CFP: New Directions in the Study of Populism

We invite proposals for a paper to be presented at a workshop on “New Directions in the Study of Populism.”

The conference will take place March 15 thru March 17, 2018, at the West and Thunderbird campuses of Arizona State University (from Thursday early evening to Saturday early afternoon).

There is now a renewed academic interest in the study of populism, and a surge of empirical explorations and normative evaluations of populism. The purpose of this conference is to explore the “scope and methods” of populism studies as an interdisciplinary area of studies, and identify shared assumptions as well as normative, theoretical, methodological, and political areas or agreement and disagreement.

We plan to assemble a small group of 20 scholars who are doing cutting-edge work on populism. We are interested in putting together a mix of more experienced scholars and young scholars, and would like to bring people from different disciplines, different theoretical orientations, and who apply different methodological toolkits.

We have two keynote addresses as part of the conference. On Thursday night, Thomas Frank will give an opening lecture to a broader audience than the conference participants. On Friday night, Theda Skocpol will give a keynote presentation to a smaller group of mainly the conference attendees. Other confirmed participants include Paris Aslanidis (Yale), Jack Bratich (Rutgers), Benjamin McKean (OSU), David Meyer (UC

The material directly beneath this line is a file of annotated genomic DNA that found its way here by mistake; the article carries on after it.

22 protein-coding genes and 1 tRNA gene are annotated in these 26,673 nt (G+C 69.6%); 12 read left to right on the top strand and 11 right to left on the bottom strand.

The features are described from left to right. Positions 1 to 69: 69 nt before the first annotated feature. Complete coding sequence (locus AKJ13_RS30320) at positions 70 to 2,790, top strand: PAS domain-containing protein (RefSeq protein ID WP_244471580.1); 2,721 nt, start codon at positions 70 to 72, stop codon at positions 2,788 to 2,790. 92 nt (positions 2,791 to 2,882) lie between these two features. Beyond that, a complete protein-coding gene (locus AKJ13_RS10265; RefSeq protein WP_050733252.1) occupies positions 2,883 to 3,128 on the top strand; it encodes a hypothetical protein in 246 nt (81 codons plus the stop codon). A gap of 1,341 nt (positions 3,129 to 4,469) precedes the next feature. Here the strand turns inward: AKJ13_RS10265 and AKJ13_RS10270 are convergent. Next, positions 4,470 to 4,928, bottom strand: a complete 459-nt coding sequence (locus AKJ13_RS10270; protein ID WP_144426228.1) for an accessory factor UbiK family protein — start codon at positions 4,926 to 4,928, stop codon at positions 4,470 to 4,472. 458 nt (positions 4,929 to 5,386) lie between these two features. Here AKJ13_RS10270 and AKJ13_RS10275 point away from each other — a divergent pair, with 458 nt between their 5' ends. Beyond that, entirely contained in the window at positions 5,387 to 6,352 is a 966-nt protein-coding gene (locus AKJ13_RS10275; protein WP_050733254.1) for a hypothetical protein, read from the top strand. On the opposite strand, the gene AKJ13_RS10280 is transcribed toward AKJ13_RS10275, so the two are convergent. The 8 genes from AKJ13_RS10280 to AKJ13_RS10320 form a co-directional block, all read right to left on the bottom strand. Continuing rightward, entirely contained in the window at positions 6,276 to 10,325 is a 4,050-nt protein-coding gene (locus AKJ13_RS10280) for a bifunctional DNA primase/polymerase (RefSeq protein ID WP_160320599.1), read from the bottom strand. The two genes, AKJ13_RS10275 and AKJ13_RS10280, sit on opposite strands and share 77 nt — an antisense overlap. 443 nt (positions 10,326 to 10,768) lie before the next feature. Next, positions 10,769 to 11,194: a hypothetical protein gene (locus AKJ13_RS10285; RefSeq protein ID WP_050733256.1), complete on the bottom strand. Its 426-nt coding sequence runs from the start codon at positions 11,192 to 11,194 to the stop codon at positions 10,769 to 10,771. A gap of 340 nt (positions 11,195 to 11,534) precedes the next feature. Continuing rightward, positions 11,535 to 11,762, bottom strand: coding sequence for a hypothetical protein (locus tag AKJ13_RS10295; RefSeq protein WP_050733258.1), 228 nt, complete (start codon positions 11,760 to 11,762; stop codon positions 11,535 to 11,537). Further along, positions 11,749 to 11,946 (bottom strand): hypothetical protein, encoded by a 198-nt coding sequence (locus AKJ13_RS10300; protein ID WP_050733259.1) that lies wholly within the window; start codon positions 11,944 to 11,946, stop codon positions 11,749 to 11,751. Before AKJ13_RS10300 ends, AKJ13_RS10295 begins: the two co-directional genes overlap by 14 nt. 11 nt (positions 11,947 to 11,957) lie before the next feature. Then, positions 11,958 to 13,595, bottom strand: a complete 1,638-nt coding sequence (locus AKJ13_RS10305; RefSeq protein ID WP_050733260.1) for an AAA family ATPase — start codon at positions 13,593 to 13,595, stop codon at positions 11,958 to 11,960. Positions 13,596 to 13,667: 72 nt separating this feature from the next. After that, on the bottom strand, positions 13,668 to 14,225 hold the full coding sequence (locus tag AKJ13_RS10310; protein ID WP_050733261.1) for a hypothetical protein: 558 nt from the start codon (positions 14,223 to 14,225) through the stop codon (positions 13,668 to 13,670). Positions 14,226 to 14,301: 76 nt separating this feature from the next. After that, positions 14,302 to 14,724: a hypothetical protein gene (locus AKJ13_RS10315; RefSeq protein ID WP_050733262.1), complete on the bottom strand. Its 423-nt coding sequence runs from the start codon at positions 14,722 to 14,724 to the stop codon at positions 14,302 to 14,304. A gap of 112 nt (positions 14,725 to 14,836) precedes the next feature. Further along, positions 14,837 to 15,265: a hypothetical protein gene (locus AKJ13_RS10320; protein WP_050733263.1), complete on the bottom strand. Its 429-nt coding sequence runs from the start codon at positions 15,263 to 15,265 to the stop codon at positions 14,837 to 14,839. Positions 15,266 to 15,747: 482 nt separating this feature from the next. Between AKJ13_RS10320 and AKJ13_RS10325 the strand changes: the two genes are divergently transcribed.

Irvine), and Benjamin Moffitt (Stockholm University).

Participants are expected to contribute a chapter, based on their workshop presentation, to an edited volume. By accepting this invitation you are agreeing to submit a chapter. We intend that the edited volume would serve as the entry point for scholars and graduate students who are interested in doing research on populism.

Hotel Information:
Hotel rooms are available at a conference rate of $85 (+tax) in the Thunderbird Executive Inn, which is located at the Conference site. There is no registration fee and we will provide meals for registered participants during the conference. It is worth mentioning that Arizona weather is usually particularly nice around March and participants may choose to extend their stay to enjoy the sun (or attend the baseball spring training).

Submission Instructions:
If you are interested in participating in the conference (and are willing to contribute a chapter), please submit a detailed proposal describing the paper you intend to write and present at the conference, situating it in the context of your broader work, and a CV, to one of the organizers (see contact information below). The deadline for submitting a proposal is: July 1, 2017. Acceptance notification expected by August 1st.